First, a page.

Washington Nationals: A personal year of lessons learned
By Ron Juckett
THIS HARPER KID CAN PLAY
My first introduction to Bryce Harper came around his senior year in high school. Not a personal one, but a video of him as part of a national team taking batting practice a St. Petersburg’s Tropicana Dome.
The boy struck laser shots off the scoreboard in right-center. So, it was a metal bat, but he smashed baseballs off the scoreboard attached to a wall 450 feet away. Remember, he caught Erick Fedde in high school.
Harper had a down year in 2016. From watching his last month, something was not right. He never defended the outside of the plate with his bat. There was the weekend at Turner Field he played defense so shallow like a softball rover would. Not good times.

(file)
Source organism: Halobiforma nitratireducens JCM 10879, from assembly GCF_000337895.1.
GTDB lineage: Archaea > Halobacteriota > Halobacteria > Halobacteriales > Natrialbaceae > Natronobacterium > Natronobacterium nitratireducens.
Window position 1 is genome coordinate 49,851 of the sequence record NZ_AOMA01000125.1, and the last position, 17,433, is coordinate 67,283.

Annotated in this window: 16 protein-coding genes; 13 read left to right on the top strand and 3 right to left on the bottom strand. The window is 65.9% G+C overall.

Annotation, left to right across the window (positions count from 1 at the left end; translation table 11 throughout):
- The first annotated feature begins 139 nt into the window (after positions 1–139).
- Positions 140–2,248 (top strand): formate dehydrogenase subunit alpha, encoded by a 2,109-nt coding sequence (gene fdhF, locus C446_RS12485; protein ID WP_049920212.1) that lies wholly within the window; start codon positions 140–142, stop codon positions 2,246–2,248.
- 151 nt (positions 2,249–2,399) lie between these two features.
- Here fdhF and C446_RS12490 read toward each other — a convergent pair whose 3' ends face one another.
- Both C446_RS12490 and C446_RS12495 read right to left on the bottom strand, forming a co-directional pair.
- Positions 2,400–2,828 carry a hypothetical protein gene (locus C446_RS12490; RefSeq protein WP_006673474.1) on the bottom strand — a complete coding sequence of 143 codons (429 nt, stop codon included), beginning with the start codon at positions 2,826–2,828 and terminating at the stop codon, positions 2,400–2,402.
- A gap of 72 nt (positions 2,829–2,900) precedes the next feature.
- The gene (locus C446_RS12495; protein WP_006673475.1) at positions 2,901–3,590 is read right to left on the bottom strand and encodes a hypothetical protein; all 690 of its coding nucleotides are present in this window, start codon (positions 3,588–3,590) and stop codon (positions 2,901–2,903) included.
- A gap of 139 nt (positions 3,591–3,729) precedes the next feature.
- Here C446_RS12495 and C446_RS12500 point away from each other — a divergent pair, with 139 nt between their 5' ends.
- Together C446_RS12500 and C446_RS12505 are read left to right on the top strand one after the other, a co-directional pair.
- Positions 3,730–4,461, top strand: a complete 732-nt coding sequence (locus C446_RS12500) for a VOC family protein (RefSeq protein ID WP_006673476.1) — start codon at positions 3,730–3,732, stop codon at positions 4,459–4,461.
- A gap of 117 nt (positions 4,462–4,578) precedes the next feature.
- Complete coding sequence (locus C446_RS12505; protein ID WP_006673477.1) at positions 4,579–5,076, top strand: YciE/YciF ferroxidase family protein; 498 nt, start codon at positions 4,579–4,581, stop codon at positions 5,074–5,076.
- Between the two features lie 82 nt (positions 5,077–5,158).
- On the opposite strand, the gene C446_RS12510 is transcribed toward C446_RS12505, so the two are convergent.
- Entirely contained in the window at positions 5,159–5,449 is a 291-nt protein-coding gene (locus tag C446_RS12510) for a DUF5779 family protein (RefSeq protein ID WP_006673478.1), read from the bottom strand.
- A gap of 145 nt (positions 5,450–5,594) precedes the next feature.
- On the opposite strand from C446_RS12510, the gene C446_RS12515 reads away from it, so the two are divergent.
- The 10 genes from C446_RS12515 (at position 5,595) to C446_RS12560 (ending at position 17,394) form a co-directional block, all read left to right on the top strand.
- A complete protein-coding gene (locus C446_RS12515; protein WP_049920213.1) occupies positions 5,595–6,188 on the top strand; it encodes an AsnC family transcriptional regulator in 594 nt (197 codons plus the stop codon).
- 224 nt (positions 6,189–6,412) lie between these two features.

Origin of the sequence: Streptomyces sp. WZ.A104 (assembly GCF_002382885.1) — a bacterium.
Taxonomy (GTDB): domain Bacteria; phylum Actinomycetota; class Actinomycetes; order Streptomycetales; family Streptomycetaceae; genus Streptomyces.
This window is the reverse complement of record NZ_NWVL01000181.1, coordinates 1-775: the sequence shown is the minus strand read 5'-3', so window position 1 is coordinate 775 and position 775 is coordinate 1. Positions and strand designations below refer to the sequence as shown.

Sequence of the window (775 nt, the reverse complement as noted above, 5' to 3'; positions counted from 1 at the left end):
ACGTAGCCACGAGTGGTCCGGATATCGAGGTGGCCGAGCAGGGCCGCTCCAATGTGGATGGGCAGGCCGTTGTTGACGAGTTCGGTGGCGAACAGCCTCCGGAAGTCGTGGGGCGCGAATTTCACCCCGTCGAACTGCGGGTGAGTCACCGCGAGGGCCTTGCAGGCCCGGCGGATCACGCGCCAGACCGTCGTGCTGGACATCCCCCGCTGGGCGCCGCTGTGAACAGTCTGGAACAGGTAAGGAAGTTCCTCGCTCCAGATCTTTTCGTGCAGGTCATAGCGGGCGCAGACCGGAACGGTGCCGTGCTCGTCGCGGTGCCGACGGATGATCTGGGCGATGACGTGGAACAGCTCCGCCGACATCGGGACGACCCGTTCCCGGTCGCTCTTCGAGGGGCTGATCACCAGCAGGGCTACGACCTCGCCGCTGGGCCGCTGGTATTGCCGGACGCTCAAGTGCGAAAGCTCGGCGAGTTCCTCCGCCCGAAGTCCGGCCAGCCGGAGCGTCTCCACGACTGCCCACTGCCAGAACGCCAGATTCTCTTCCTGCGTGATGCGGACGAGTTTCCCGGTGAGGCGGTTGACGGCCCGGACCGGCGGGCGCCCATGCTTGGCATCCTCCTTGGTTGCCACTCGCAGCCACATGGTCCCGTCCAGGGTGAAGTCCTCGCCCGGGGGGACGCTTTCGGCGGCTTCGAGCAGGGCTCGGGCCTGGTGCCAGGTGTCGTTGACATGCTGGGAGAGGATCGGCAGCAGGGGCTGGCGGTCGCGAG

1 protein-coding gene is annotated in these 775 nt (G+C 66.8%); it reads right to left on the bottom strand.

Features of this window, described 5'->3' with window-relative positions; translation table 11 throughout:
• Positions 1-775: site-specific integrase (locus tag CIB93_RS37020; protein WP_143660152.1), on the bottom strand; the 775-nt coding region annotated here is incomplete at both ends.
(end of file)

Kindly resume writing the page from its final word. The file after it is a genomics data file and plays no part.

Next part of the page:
This year, a different story.
Every team needs someone who when the going gets rough and carry them on his back. I had the great pleasure of watching David Ortiz do it in Boston and Harper to it this summer. He is not the decisive brat some make him out to be.
Harper has matured since his debut at 19. So, big deal, he wants to make baseball fun again. What I see from him is not arrogance, but confidence. His ability to hit for high average and power, along with a cannon of an outfield arm, makes him a five-tool threat.
Who cares if he roots for the Dallas Cowboys?
If the Nats and Harper come to a deal that makes sense for both parties long-term, he will win multiple World Series for Washington. He can change any game with a single play and his teammates will respond in kind. That ability is rare and special.
My goodness, he is still 24. The best years are not here yet.